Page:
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IN ENGLISH:

I got into Athens last Sunday, 10 days ago, my last ride conveniently dropping me off at the Pilgrims’ Pride plant right around the corner from Laura’s trapeze studio, my transportation made possible by the evident need to move chicken carcasses from north Georgia to West Virginia. So now I’m living in a place with a bed and people I know and a cold, magical box full of healthy foods. I’m done traveling, after more than two years, sixteen countries, and ten billion conversations with strangers. What did it feel like to get back, to hug Laura, to start rushedly gushing praises of Uruguay, condemnations of Peru, and interrogatives about how we’re going to fix the world? Incredible, actually. I feel like I just finished a PhD in travel, or human studies, or intentional discomfort, or… A chapter of life closed, another one beginning, full of massive potential. Well, a chapter or PhD not totally closed, I guess, because Jesse and I want to write a book, which I guess makes us more like ABD. Oh, and he and Jess are still in South America, volunteering on a farm in Argentina last I heard. They’ll be flying out of Lima March 6th.

I flew from Lima to Fort Lauderdale on the 6th and hitched up to here, spending a comfy night in Port St John, Florida and the coldest one of the entire trip outside of Swainsboro, Georgia. Now I’m here, with my material needs met, and a shocking number of options for how to spend the next hours, months, and decades. So far I talked a lot about the path for transforming the US and the world, first to the maddeningly obvious unfinished work of social democracy and then onto the more difficult to visualize move to a socialist or anarchist society that actually functions and achieves the dream of a society that actually works to realize its fullest potential, for individuals and collectively. And I’ve spent a whole lot of hours reading about important things, Syriza/Greece’s battle for a new direction for austerity-engulfed Europe, the anti-capitalist, anti-state, feminist revolution in Syrian Kurdistan, and more detail on the rise of the Frente Amplio to power in Uruguay.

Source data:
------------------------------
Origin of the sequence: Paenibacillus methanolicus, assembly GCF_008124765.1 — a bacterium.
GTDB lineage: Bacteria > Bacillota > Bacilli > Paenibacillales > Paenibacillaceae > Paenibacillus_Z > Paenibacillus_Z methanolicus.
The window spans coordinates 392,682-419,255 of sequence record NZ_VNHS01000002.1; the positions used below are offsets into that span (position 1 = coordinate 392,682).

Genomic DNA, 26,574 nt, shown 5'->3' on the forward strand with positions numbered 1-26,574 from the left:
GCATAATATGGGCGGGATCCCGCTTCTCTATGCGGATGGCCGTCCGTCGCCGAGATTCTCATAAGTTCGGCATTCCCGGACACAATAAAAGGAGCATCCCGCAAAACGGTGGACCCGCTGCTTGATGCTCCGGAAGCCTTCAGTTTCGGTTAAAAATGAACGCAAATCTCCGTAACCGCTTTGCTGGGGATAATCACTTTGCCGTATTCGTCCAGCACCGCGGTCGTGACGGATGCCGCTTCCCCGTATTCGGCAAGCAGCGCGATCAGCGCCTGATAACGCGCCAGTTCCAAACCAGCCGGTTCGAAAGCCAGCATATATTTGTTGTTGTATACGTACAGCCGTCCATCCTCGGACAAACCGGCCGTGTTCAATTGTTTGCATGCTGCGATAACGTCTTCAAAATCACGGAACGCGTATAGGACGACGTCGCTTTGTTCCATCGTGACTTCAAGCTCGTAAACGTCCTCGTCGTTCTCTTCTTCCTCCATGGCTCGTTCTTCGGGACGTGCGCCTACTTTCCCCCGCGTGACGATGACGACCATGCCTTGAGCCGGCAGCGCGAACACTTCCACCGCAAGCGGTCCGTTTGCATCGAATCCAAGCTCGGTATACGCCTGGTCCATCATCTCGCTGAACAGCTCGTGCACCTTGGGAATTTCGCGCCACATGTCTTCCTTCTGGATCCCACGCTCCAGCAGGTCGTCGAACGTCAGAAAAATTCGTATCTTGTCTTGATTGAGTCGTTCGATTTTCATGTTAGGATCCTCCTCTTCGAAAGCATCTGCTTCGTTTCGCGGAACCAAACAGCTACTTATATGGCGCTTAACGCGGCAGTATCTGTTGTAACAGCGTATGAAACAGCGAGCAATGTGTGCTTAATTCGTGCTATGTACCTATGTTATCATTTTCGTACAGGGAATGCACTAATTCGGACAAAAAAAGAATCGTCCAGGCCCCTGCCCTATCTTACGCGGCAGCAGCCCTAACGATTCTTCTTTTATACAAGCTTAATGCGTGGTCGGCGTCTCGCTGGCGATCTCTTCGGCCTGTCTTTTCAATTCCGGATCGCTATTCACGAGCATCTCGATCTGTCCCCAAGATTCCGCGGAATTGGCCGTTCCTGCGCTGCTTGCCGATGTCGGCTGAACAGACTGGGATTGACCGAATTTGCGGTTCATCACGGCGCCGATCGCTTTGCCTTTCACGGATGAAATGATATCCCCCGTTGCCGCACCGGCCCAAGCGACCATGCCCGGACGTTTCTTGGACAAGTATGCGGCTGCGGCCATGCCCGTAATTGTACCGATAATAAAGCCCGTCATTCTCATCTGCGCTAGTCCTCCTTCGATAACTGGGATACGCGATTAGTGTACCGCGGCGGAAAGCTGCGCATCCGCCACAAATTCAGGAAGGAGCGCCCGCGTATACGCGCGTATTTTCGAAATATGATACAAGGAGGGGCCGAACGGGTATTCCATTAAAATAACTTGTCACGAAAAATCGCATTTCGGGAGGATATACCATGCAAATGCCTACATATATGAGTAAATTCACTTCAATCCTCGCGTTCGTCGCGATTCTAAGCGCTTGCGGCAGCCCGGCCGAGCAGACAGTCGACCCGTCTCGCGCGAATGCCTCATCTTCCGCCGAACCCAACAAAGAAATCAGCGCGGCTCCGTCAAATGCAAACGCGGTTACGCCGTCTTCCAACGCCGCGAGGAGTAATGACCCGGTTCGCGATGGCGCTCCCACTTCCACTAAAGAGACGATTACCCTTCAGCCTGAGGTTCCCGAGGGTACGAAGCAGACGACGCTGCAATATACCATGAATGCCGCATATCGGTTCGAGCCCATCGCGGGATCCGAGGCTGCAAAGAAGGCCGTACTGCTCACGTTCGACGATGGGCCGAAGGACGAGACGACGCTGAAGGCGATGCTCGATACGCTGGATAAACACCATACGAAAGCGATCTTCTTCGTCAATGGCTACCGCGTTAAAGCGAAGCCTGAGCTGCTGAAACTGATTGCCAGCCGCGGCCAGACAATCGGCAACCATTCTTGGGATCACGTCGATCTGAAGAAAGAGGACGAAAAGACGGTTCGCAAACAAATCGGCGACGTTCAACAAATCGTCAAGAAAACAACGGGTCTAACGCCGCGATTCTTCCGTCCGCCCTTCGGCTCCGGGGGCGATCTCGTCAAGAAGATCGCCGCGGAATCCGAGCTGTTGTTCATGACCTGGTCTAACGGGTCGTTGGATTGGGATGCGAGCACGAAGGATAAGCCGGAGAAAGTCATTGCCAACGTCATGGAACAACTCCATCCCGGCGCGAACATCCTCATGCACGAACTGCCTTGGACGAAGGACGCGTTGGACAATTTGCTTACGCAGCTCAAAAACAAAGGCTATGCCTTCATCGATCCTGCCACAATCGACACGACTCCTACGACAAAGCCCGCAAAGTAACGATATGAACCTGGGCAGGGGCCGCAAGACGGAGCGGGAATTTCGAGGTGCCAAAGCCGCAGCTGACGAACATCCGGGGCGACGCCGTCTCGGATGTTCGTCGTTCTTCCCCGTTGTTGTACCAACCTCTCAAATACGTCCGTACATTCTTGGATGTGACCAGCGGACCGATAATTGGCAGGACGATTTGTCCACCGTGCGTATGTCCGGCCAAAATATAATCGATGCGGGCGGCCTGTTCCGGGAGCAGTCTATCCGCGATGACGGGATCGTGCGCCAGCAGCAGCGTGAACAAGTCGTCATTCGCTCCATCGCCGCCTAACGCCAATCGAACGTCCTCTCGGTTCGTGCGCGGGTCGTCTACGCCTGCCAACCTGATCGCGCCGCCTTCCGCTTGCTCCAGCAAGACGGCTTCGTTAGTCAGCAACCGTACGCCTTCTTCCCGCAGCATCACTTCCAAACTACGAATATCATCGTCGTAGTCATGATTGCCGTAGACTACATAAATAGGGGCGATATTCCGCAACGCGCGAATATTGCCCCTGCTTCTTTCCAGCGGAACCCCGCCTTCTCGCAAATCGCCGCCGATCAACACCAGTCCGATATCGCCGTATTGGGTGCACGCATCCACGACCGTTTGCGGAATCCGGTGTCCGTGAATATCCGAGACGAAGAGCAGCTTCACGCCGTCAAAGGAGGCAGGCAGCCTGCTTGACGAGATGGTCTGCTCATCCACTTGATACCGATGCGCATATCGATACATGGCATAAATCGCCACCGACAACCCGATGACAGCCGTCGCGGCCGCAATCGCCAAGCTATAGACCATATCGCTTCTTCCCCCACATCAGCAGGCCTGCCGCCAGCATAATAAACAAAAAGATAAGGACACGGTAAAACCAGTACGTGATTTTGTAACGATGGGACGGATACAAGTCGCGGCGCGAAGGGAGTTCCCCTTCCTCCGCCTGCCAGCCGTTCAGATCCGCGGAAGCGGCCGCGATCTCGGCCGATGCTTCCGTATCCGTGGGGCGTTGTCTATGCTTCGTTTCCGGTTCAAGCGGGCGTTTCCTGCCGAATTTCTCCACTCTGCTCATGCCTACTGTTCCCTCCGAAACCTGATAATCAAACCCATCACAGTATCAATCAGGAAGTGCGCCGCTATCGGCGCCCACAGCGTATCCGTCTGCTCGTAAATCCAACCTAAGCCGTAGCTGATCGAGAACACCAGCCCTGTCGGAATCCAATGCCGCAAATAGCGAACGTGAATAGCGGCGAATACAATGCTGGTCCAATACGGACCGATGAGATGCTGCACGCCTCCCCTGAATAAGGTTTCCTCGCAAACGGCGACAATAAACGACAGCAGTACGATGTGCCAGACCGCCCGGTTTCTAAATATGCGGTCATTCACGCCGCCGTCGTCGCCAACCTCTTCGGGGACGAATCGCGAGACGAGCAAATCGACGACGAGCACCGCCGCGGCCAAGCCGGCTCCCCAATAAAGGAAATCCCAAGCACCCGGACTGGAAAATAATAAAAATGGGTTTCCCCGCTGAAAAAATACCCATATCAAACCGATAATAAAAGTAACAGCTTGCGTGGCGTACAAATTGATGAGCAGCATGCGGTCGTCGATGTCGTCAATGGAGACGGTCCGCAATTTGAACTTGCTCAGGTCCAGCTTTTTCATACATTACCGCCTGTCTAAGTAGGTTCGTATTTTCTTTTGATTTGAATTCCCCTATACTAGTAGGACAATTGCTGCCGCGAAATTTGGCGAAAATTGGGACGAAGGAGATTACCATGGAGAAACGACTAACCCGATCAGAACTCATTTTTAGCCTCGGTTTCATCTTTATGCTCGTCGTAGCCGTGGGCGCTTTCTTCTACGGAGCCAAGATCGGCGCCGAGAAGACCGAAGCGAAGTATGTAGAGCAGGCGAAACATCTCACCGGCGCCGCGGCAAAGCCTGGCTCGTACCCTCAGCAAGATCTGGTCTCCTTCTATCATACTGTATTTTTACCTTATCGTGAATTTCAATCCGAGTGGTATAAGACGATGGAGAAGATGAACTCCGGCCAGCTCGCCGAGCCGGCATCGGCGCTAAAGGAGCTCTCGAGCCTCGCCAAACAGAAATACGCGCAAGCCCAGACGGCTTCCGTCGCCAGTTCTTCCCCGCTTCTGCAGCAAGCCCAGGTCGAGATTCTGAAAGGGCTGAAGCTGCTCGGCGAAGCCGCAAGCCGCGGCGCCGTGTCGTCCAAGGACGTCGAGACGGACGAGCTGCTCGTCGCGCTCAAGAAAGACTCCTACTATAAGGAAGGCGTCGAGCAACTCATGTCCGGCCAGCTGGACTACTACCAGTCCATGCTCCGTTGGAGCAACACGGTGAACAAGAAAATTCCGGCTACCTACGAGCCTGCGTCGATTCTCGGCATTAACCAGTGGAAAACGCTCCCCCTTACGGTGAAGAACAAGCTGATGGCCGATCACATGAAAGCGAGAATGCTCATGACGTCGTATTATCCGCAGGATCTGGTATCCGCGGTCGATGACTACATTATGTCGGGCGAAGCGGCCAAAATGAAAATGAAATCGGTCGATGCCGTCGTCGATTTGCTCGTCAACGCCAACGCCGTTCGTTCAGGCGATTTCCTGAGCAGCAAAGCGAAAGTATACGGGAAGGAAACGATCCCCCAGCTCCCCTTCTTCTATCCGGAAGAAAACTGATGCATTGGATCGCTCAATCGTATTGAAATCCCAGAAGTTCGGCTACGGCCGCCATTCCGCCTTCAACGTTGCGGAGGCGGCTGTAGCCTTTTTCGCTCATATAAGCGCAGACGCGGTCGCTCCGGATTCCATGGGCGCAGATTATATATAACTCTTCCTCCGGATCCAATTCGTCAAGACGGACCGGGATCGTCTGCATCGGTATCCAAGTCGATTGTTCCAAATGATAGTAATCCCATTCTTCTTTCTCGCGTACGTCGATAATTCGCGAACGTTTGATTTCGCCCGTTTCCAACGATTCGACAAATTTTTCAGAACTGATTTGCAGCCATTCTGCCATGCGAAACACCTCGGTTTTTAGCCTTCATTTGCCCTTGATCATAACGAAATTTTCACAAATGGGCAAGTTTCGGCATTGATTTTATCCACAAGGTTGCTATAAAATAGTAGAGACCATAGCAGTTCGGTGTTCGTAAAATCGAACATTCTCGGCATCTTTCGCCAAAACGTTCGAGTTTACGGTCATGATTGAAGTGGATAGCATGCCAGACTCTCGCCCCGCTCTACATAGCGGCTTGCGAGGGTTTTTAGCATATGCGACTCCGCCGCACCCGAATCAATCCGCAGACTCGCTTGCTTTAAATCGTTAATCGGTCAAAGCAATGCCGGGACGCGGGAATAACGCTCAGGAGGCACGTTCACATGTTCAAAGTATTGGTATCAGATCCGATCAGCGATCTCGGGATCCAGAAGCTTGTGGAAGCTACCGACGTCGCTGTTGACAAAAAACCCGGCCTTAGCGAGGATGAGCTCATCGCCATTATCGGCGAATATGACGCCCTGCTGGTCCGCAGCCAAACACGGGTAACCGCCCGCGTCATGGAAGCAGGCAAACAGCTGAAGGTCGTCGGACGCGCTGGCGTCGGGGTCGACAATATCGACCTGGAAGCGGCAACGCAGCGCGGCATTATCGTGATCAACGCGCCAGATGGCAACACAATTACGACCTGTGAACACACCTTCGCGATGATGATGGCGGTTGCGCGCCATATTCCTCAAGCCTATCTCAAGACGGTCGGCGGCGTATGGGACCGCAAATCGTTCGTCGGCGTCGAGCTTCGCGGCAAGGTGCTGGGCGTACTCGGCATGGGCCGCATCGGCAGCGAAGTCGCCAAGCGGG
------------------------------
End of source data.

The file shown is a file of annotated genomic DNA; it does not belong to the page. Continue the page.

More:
Anyway, I’m going to be trying to write a lot here as I work my way into writing the book. I want to put into words some of the incredible experiences from the last 5 months of the trip, and work through more of the ideas that will hopefully make our book a useful contribution to the project of bettering the human condition. Wow, so much hope! Let’s end with a paragraph that’s not about me.